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Alfredo G. v. Saul

United States District Court, S.D. California

December 5, 2019

JOSE ALFREDO G., Plaintiff,
v.
ANDREW SAUL, Commissioner of Social Security, [1] Defendant.

          ORDER AFFIRMING DECISION OF SOCIAL SECURITY COMMISSIONER [DOCS. 18, 19, 20.]

          HON. RUTH BERMUDEZ MONTENEGRO UNITED STATES MAGISTRATE JUDGE.

         I. INTRODUCTION

         Plaintiff Jose Alfredo G. ("Plaintiff) filed a Complaint pursuant to 42 U.S.C. §§ 405(g) and 1383(c) seeking judicial review of the final decision of the Commissioner of the Social Security Administration ("Defendant" or "Commissioner") denying Plaintiffs application for Child Disability Benefits and Supplemental Security Income under Titles II and XVI of the Social Security Act (the "Act"). (Doc. 1.) Before the Court are: Plaintiffs Merits Briefing, seeking remand to the Social Security Administration ("SSA") for further proceedings (Doc. 18); Defendant's Opposition to Plaintiffs Merits Briefing (Doc. 19); and Plaintiffs Reply in Support of Merits Briefing (Doc. 20).

         The parties consented to Magistrate Judge jurisdiction. (See Gen. Or. 707; Doc. 11.)

         After a thorough review of the papers on file, the Administrative Record ("AR"), the facts, and the applicable law, the Court finds that the Administrative Law Judge's ("ALJ") decision is supported by substantial evidence and is free from legal error. Accordingly, the decision of the ALJ is AFFIRMED.

         II. PROCEDURAL BACKGROUND

         On April 30, 2015, Plaintiff filed an application for Child Disability Benefits and Supplemental Security Income under Titles II and XVI of the Act, alleging disability beginning on May 6, 2014. (AR, at 211-219[2].) After Plaintiffs claim was denied initially on October 1, 2015 (AR, at 101-102) and upon reconsideration on December 22, 2015, (AR, at 125-126), Plaintiff requested a hearing before an ALJ (AR, at 140-141), which was held on December 27, 2017 (AR, at 39-78). Plaintiff appeared and was represented by counsel, and testimony was taken from Plaintiff, Plaintiffs mother, and Mark Remas, a vocational expert ("VE"). (AR, at 39-78.)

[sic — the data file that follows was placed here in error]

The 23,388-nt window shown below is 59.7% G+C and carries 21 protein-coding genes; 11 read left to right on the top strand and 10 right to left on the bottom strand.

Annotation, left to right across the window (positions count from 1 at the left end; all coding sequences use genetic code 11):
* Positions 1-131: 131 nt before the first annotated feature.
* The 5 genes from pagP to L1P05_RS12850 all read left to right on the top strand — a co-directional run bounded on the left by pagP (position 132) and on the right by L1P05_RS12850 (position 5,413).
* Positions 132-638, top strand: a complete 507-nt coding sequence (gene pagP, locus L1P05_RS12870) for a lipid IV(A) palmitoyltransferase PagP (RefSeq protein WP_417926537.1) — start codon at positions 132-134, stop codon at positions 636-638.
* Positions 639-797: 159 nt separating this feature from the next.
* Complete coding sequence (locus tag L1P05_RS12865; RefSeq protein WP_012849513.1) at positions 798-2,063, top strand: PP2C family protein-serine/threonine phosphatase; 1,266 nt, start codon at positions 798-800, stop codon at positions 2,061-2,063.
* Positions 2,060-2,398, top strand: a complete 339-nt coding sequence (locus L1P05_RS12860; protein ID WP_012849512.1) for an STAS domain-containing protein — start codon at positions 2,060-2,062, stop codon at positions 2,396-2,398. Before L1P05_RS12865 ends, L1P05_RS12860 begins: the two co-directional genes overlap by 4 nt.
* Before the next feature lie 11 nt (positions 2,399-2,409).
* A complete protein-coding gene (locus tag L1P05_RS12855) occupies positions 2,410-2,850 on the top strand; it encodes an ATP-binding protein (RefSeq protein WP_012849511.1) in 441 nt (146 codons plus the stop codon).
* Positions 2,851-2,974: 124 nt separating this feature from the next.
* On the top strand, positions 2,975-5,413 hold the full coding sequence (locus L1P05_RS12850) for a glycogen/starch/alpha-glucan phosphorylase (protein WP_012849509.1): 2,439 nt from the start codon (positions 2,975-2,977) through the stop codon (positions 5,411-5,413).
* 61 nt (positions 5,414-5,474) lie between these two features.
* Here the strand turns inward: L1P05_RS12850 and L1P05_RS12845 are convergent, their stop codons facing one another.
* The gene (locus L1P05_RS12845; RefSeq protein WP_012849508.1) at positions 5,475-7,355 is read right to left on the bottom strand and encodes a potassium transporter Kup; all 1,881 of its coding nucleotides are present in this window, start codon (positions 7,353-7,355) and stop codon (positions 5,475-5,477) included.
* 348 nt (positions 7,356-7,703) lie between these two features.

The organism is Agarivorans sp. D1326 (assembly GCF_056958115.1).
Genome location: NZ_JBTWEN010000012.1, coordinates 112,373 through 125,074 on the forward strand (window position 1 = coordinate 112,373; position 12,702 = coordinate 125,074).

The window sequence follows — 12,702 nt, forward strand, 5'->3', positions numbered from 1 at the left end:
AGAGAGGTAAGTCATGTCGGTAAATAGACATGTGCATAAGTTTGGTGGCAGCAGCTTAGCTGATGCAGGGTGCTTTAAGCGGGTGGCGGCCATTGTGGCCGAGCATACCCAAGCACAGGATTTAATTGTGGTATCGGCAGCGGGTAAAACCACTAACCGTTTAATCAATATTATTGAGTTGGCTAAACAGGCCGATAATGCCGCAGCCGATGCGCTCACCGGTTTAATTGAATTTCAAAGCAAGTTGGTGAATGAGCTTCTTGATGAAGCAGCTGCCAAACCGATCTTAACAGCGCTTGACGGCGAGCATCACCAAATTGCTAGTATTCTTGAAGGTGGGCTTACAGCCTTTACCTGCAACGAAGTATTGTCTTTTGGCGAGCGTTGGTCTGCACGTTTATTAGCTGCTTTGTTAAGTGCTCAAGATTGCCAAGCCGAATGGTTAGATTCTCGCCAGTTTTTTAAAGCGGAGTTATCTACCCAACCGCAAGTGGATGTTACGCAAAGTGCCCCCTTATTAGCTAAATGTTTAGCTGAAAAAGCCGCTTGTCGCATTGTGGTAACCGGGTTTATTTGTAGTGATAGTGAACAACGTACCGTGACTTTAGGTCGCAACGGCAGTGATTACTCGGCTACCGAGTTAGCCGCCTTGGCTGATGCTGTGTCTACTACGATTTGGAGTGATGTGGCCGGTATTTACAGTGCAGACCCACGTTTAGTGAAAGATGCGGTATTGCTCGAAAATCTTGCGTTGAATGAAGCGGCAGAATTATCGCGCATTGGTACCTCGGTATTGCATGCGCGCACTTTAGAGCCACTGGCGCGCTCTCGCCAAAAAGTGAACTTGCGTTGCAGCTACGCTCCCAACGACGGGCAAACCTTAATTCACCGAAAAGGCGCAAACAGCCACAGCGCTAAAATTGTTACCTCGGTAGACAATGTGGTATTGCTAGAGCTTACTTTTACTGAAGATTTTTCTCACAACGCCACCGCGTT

On March 2, 2018, the ALJ issued a written decision in which he determined that Plaintiff was not disabled as defined in the Act. (AR, at 20-38.) On May 3, 2018, Plaintiff sought review of the decision by the Appeals Council. (AR, at 208-210.) On March 8, 2019, the Appeals Council denied review of the ALJ's ruling, and the ALJ's decision became the final decision of the Commissioner pursuant to 42 U.S.C. § 405(h). (AR, at 1-8.)

         III. ALJ'S FINDINGS

         In his written decision, the ALJ initially determined Plaintiff had not attained the age of twenty-two as of the alleged onset date for the payment of Child Disability Benefits, as required by the Act. 20 C.F.R. § 404.350(a)(5). The ALJ then followed the five-step sequential evaluation process to determine whether Plaintiff is disabled. See 20 C.F.R. §§ 404.1520(a), 416.920(a).

         At step one, the ALJ found Plaintiff had not engaged in substantial gainful activity since May 6, 2014, the alleged onset of disability. (AR, at 28.)

         At step two, the ALJ found Plaintiff suffers from the following severe impairments: autism spectrum disorder, obsessive-compulsive disorder, learning disorder, and anxiety disorder. (AR, at 29.)

         At step three, the ALJ found Plaintiff does not have an impairment or combination of impairments that meets or medically equals the severity of one of the impairments listed in 20 C.F.R. Part 404, Subpart P, Appendix 1. (Id.)

         Next, the ALJ determined Plaintiff has the residual functional capacity ("RFC") to perform a full range of work at all exertional levels, subject to the following non-exertional limitations: Plaintiff is limited to "understanding, remembering, and carrying out simple, routine, repetitive tasks, with standard industry work breaks every two hours[;]" Plaintiff can only have "non-personal, non-social interaction[s] with co-workers and supervisors, involving no more than a brief exchange of information or hand off of work-product[;]" and Plaintiff is "unable to work as part of a team." (AR, at 30.)

         At step four, the ALJ found that Plaintiff has no past relevant work. (AR, at 32.)

         At step five, considering Plaintiffs age, education, work experience, RFC, and VE testimony, the ALJ found there are jobs that exist in significant numbers in the national economy that Plaintiff can perform. (AR, at 33.) The ALJ identified the representative positions of: Cleaner II, Specific Vocational Preparation ("SVP") 1, with approximately 100, 000 jobs existing in the national economy (Dictionary of Occupational Titles ("DOT") 919.687-014); Hand packager, SVP 2, with approximately 150, 000 jobs existing in the national economy (DOT 920.587-018); and Folder, SVP 2, with approximately 60, 000 jobs existing in the national economy (DOT 369.687-018). (AR, at 33.)

         Accordingly, the ALJ found Plaintiff "had not been under a disability, as defined in the [Act], from May 6, 2014, through the ...


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